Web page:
Can You Really Sue A Dating App For Not Finding Love?

Can You Really Sue A Dating App For Not Finding Love?

Love, as Amy Winehouse once said, is a losing game. It seems that might ring particularly true for 46-year-old Thereza Burki, who’s currently suing an elite dating app after failing to find a partner. But can being unlucky in love really be the fault of the matchmaker? And if so, can these kinds of lawsuits yield success?

Belgravia-based City worker Tereza Burki is suing elite matchmaking service Seven Thirty for £12,600, plus additional damages, for not finding her someone to date since she first joined the agency back in 2014 for a year.

After the ‘Gold Membership’ at Seven Thirty – which bills itself as an “exclusive international matchmaking and introduction agency” –  the divorced mother-of-three said she wanted to find “hopefully the man of my dreams, the father of my child.” And, ideally, this man needed to be a high-earning jet-setter with “multiple residences” – something that Seven Thirty seem to specialise in.

However, of the six men presented to Burki, none were deemed suitable by her, so she was keen to get a refund. She told the High Court that she had been let down by the agency and wanted the cost of her membership returned to her, as well as damages for “distress, upset, disappointment and frustration”.

According to reports, Burki alleges she signed up with the agency after being shown a number of profiles of men she was interested in, as well as hearing about a plethora of eligible bachelors available. But after paying for a membership, she says she was not put in touch with any of the men she showed interest in.

But it doesn’t stop there – the Knightsbridge-based dating agency are now counter-suing Burki, to the hefty tune of £75,000. They’ve argued that a series of bad reviews posted by Burki on Google and Yelp, calling the business a “scam” and “fraudulent”, has deterred potential clients from signing up to their business, costing them around £43,000 in memberships. As such, they have put forward a libel and defamation case against her.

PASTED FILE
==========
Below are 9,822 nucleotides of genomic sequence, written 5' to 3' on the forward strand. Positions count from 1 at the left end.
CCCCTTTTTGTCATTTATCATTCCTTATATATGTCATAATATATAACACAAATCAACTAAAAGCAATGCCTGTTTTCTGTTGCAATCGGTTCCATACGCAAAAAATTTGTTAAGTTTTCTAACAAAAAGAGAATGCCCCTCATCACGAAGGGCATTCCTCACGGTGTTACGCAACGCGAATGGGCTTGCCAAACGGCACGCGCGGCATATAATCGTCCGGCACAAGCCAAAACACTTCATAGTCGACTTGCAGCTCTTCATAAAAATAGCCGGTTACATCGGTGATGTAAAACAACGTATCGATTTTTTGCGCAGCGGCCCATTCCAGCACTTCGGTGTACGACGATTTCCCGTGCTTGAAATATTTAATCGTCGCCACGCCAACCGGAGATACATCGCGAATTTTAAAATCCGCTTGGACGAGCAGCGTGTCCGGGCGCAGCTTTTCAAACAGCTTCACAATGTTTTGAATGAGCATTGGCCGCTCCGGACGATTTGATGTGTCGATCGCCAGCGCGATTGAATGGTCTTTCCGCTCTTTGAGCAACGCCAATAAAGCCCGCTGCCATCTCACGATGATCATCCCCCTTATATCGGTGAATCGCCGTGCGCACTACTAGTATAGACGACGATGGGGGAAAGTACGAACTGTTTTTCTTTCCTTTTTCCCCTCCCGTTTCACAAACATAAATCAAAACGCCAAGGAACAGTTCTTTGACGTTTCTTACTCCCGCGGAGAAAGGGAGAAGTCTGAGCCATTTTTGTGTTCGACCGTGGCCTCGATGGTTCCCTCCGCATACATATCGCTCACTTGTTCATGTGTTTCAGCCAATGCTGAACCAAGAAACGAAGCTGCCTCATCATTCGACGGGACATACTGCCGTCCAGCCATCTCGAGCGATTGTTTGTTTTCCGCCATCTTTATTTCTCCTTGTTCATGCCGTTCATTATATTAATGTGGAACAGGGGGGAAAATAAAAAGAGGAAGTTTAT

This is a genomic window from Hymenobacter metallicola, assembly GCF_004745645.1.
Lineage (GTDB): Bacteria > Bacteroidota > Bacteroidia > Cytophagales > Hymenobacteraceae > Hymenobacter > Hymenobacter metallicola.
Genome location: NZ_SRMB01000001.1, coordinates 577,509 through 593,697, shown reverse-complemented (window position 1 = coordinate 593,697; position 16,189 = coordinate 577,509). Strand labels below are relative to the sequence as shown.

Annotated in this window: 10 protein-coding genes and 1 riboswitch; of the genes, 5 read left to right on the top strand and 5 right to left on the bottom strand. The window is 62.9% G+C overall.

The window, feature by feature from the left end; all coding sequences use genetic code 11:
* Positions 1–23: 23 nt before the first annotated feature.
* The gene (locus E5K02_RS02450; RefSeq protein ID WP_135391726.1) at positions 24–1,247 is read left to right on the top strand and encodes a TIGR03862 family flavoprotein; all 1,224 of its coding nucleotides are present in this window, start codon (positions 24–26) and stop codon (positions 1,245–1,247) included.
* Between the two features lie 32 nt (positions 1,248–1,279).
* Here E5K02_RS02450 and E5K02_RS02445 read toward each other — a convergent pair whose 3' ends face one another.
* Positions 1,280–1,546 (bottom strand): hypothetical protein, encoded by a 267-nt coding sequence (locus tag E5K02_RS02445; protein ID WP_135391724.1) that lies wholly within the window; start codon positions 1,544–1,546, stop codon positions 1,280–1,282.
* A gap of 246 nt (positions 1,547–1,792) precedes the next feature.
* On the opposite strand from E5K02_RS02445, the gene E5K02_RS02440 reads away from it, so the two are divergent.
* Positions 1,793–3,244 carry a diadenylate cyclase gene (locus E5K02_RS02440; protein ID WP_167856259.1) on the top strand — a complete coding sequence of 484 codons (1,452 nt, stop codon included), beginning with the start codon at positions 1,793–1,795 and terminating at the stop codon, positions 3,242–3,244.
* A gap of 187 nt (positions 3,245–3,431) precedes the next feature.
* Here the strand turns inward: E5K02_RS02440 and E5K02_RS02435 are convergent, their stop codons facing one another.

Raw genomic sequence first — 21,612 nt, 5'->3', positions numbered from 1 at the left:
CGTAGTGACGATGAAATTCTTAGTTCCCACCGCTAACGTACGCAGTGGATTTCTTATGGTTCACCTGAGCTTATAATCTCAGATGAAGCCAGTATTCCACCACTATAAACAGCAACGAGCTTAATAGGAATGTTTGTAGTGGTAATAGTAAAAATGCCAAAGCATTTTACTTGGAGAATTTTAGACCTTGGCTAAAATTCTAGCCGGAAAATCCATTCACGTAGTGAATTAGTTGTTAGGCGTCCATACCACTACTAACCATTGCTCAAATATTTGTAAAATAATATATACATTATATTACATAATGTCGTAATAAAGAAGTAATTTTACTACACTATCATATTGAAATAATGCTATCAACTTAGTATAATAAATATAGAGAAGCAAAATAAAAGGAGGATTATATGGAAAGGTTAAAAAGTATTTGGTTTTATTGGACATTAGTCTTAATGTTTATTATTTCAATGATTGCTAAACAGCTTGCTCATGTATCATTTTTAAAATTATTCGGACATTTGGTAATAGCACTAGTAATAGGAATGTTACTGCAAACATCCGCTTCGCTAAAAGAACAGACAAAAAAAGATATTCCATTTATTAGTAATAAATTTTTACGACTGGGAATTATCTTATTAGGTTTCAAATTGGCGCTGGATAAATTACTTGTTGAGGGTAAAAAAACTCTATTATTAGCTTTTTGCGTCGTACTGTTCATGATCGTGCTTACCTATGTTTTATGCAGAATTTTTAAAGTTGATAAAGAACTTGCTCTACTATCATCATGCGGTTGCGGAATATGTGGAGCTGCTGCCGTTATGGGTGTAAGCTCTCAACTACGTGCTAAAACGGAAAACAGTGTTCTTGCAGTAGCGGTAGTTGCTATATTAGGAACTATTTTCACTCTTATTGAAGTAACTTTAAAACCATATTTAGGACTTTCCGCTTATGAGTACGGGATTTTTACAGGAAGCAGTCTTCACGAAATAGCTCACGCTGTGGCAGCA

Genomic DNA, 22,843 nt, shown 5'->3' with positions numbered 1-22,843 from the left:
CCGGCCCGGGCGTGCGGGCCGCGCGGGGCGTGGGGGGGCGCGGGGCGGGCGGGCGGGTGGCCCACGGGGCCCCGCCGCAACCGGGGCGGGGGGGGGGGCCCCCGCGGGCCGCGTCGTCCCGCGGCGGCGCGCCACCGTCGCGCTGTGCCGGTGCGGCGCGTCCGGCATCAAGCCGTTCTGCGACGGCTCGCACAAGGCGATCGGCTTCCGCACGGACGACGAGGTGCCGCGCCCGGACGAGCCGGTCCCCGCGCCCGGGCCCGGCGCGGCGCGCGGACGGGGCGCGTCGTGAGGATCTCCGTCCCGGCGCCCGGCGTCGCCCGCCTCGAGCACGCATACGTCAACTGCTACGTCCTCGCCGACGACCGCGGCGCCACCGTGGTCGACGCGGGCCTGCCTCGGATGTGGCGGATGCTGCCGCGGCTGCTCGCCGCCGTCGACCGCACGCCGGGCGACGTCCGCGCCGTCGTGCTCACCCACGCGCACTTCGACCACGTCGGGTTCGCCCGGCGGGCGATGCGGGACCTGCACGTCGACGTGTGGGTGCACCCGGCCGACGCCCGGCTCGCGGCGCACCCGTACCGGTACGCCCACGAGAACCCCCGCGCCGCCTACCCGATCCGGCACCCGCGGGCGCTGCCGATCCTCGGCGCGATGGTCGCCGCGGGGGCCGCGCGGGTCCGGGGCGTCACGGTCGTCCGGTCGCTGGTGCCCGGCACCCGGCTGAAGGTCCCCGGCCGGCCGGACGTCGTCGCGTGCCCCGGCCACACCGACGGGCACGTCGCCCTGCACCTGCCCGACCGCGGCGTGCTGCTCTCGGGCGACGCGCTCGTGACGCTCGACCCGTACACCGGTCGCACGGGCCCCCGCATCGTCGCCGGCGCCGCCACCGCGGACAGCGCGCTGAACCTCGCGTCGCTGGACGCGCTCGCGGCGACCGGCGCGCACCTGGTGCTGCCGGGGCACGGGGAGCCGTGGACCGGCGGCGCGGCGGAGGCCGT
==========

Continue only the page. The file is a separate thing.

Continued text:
Representatives for Seven Thirty said that when Burki held her membership with the company, there were 9,000 people in their database, with 1,000 of them actively seeking matches. Based on her preferences, Burki was allegedly presented with around 70 men who could be potential matches, all of whom were also ‘Gold’ members.

So, could Burki be successful in her case – is it really possible to sue a dating app? Well, it wouldn’t be the first time someone had tried. There have been myriad cases brought forward against agencies and apps in the past. In 2013, a US woman sued for $10m, claiming the site misled her and failed to alert her to the dangers of online matchmaking after she was stabbed ten times by her date. And in March 2018, a transgender woman sued Tinder when the site took down her profile just hours after she had revealed she was transgender in her bio.

And there have been cases that are particularly similar to Burki’s, too. Last year, a retired corporate executive said in a lawsuit she’d spent $150,000 on a California-based matchmaking service, only to be set up with a string of highly incompatible men, including some who were already “married, mentally unstable or criminals”. Darlene Daggett told US courts that the business in question, Kelleher International, didn’t provide her with “the degree of screening and privacy she was looking for”. She eventually reached a settlement with the agency.

So, there’s a chance Seven Thirty could come to some sort of settlement with Burki. Made even more likely by the fact another former female member – who has chosen to remain anonymous – has backed up her allegations. “My issue with some of the profiles was they weren’t available,” the anonymous former member said. “These people weren’t engaged in wanting to meet somebody.”

Burki stands by her claim that she was taken advantage of by the company due to her age and marital status. “You shouldn’t promise people who are in a fragile state of mind, in their mid-forties, the man of their dreams,” she said. “You are entrusting a service you believe is professional, who will take care of your interests and have your best interests at heart.”

Burki denies defamation and the judge has reserved judgement until a later date.

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